Annual Roadcheck Takes More Trucks Out of Service

The International Roadcheck sponsored by the Commercial Vehicle Safety Alliance (CVSA) has come and gone. The 30th annual event was held this past June, bringing together enforcement agencies across the country determined to make sure the nation’s commercial trucks are operating safely. This year’s event resulted in both good and bad news.

The good news is that trucking companies were made aware of the planned emphasis on cargo securement for the 2017 Roadcheck, thanks to exceptional media coverage. The bad news is that the number of trucks taken out of service increased year-on-year. Hopefully this year’s numbers will encourage carriers to take a more proactive approach to truck safety.

Roadcheck by the Numbers

The annual Roadcheck is essentially a nationwide effort to work with the trucking industry to identify safety hazards. Enforcement agencies in all 50 states take to the highways and byways to inspect trucks at weigh stations, roadside inspection points, and during routine traffic stops. It is something truckers are prepared for every spring.

This year, just over 62,000 inspections conducted. Level I inspections accounted for almost 41,000 of this year’s total. The inspections resulted in 23% of the vehicles and 4.2% of drivers taken out of service due to violations. That compares to 21.5% and 3.4% from the previous year, respectively.

In terms of the most cited violations, brake violations were at the top of the list at 26.9%. Cargo securement was second, at 15.7%. A total of 3,282 cargo securement violations were noted, reflecting the CVSA’s stated focus for 2017.

There could be any number of reasons for higher out of service numbers this year. Right off the top is the fact that the number of violations recorded in 2016 was the lowest since the annual Roadcheck began. This year’s results could be nothing more than a natural correction.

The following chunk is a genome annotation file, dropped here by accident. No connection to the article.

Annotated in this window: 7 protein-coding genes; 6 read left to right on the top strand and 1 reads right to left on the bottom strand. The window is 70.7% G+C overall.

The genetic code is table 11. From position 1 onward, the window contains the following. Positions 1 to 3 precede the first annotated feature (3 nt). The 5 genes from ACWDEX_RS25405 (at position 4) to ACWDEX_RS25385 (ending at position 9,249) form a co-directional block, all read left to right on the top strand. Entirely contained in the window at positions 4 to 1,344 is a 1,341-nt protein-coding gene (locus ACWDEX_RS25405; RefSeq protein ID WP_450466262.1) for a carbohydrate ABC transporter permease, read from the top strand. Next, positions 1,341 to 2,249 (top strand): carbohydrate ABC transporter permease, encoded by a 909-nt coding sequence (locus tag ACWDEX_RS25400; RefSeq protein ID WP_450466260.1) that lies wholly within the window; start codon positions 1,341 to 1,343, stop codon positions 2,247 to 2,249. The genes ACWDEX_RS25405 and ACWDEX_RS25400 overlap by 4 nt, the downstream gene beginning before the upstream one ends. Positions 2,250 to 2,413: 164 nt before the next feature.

Regardless of the reasons though, the CVSA hopes that carriers will make an effort to correct any systemic deficiencies that would allow so many trucks to hit the road despite not being safe.

The Majority Still Safe

While it is certainly appropriate to cite the 23% of trucks taken out of service due to level I safety violations, we must also not forget that 77% of the inspected trucks passed. The numbers demonstrate, as they do every year, that the majority of tractor-trailers on America’s roads are safe. That should be a comfort to all drivers who suspect that the trucking industry is a largely unsafe industry. It is not, and the numbers prove it.

C.R. England, a refrigerated carrier with nearly 100 years of service, says that the best and most reputable trucking companies in America takes safety seriously. C.R. England maintains its own fleet of late-model vehicles that company officials say are meticulously maintained.

Safety is a priority for C.R. England, as it should be for every carrier and driver. The CVSA’s annual Roadcheck is a great tool for driving the point home. As long as carriers and their drivers do what they are required to do to maintain safety, they have nothing to worry about when the annual Roadcheck comes along. Only those companies that do not make safety a priority have something to worry about.

The 2017 Roadcheck is now history. Already the CVSA is making plans for next year’s event, so trucking companies and their drivers should be thinking safety as well. Let us hope the jump in out-of-service violations this year leads to a concerted effort to prevent a repeat next year. Should that be the case, everyone on the road will be safer.


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